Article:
A hiker was rescued Friday after two days trying to make his way down Nevada’s tallest mountain, Boundary Peak.
The 54-year-old hiker from Glencoe, Ill., called 911 for help on June 12 when he became stranded on a vertical edge on the wrong side of the peak. He told dispatchers that he thought he could climb off the ledge and back up the mountain.
Through communication with Esmeralda County Sheriff’s Office, the U.S. Forest Service, and the Mono County Sheriff’s Office, he stated he had climbed about 1000 feet and “thought” he knew where he was. He was advised to go east into Trail Canyon, back to his car, when he was able to get back to the ridge top.
The next morning, after it was learned that the hiker had not returned to his vehicle, Esmeralda County started a search and rescue effort, with the help of Mono County, and two U.S. Air Force helicopters from Nellis Air Force Base in Las Vegas, a California Highway Patrol helicopter, a quadrunner team from Mineral County, and ground teams from Mineral and Mono counties.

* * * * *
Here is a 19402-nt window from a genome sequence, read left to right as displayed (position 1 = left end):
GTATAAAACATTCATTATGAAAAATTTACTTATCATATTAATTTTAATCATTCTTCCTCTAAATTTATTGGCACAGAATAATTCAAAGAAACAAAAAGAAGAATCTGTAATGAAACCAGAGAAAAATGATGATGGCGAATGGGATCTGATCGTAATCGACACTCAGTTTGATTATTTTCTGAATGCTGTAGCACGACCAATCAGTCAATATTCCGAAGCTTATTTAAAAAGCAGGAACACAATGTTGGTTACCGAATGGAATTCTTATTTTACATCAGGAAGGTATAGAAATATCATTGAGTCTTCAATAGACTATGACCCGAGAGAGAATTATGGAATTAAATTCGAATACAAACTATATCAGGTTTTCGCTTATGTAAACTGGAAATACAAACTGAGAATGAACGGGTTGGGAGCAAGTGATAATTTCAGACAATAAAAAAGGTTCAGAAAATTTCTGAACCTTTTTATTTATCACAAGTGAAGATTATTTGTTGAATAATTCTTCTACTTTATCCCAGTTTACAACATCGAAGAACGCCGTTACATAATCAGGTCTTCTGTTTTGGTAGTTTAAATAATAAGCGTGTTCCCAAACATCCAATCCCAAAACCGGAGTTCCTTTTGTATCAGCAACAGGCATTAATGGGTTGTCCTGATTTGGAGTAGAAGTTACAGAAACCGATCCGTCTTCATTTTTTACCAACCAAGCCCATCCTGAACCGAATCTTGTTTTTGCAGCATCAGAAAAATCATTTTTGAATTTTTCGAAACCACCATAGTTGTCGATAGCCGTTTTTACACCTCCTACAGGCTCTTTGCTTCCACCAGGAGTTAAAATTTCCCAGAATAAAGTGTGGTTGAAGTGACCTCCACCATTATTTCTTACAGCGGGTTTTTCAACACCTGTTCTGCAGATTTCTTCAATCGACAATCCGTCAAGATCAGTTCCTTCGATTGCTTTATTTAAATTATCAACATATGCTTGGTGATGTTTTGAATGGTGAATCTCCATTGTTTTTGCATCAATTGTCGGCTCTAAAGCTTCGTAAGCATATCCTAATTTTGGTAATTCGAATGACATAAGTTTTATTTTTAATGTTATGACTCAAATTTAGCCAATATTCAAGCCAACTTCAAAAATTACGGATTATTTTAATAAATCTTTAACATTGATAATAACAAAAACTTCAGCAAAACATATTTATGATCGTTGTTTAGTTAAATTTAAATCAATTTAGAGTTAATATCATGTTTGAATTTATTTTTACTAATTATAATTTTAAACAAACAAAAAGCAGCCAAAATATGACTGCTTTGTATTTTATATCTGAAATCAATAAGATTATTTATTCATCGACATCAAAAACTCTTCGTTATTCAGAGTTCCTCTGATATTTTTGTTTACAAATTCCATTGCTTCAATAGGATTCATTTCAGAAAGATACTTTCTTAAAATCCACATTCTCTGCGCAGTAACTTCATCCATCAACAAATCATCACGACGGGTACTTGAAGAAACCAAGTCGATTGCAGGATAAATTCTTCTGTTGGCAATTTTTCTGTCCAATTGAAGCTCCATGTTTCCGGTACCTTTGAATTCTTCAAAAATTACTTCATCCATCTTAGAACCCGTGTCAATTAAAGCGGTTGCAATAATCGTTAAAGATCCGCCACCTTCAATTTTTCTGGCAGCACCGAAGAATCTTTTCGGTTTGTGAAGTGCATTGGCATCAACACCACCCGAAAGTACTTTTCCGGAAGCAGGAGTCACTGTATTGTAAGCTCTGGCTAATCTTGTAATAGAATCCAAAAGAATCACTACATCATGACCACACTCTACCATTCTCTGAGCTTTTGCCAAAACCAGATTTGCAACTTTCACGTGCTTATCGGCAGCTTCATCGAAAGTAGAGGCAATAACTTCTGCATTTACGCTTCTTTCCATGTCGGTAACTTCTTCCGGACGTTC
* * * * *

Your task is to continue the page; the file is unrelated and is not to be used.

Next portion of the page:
Mono County spokeswoman Jennifer Hansen said that searchers looked for the hiker without success, until 11 a.m. Friday when aircrews in the two Nellis helicopters spotted the hiker walking down the mountainside.
A flight medic was lowered to the hiker to begin medical treatment. They were airlifted out to where the hiker was then flown to Southern Inyo Hospital for treatment of minor injuries and dehydration.